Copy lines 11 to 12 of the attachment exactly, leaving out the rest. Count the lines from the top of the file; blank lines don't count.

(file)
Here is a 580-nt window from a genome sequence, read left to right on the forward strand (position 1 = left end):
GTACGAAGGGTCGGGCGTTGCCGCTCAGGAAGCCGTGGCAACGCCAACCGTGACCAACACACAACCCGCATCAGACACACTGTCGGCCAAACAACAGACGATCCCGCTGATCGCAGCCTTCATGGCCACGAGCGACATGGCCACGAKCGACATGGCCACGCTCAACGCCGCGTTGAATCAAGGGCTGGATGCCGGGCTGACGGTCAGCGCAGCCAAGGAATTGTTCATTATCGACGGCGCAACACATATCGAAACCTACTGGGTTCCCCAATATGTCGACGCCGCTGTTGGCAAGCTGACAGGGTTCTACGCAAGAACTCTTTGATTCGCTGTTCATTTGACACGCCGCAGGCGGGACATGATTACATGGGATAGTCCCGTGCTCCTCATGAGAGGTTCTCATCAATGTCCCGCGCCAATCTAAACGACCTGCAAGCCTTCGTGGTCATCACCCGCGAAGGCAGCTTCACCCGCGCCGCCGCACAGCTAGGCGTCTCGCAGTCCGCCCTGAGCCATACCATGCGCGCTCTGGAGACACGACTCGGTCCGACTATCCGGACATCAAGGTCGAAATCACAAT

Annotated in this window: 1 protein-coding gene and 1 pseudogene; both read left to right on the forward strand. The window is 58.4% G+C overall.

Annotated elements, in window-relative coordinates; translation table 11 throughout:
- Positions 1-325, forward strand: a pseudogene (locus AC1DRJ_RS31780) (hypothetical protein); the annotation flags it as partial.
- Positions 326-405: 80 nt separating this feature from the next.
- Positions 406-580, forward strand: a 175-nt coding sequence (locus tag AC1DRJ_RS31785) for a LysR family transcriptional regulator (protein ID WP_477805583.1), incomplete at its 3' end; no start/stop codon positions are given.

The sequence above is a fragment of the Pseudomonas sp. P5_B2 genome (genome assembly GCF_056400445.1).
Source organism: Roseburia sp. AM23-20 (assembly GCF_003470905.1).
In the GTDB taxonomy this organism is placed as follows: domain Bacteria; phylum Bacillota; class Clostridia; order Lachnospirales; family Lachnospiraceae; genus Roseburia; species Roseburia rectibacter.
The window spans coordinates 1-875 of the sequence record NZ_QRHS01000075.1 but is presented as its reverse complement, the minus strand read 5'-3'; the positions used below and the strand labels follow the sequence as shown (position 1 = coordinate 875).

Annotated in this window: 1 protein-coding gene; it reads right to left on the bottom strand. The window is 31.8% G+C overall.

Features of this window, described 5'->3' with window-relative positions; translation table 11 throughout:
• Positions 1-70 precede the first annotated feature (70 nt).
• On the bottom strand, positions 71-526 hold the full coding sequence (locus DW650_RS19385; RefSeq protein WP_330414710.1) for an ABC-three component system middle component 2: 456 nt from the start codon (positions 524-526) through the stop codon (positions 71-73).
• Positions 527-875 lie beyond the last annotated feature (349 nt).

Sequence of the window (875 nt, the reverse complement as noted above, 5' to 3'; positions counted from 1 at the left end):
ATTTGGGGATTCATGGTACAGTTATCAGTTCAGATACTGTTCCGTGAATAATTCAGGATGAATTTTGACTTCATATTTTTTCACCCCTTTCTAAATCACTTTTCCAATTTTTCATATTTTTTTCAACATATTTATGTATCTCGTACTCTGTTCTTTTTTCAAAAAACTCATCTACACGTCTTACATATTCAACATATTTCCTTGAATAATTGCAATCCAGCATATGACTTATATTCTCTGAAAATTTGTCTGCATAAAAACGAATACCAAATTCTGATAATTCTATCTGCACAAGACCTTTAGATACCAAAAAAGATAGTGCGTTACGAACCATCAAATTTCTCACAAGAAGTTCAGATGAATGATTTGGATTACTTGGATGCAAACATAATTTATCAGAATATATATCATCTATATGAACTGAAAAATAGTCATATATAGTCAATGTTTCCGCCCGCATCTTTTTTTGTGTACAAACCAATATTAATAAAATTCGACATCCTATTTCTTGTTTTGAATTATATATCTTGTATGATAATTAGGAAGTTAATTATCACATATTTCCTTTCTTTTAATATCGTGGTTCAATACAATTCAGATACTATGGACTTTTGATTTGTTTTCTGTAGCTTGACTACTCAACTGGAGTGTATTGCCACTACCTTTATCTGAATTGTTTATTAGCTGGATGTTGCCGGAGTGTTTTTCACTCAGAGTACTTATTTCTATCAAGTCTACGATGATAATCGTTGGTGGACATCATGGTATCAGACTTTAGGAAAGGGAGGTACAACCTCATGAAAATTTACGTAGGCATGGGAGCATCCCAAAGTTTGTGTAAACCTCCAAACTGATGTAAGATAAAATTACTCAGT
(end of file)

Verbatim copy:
The window spans coordinates 1-875 of the sequence record NZ_QRHS01000075.1 but is presented as its reverse complement, the minus strand read 5'-3'; the positions used below and the strand labels follow the sequence as shown (position 1 = coordinate 875).

Annotated in this window: 1 protein-coding gene; it reads right to left on the bottom strand. The window is 31.8% G+C overall.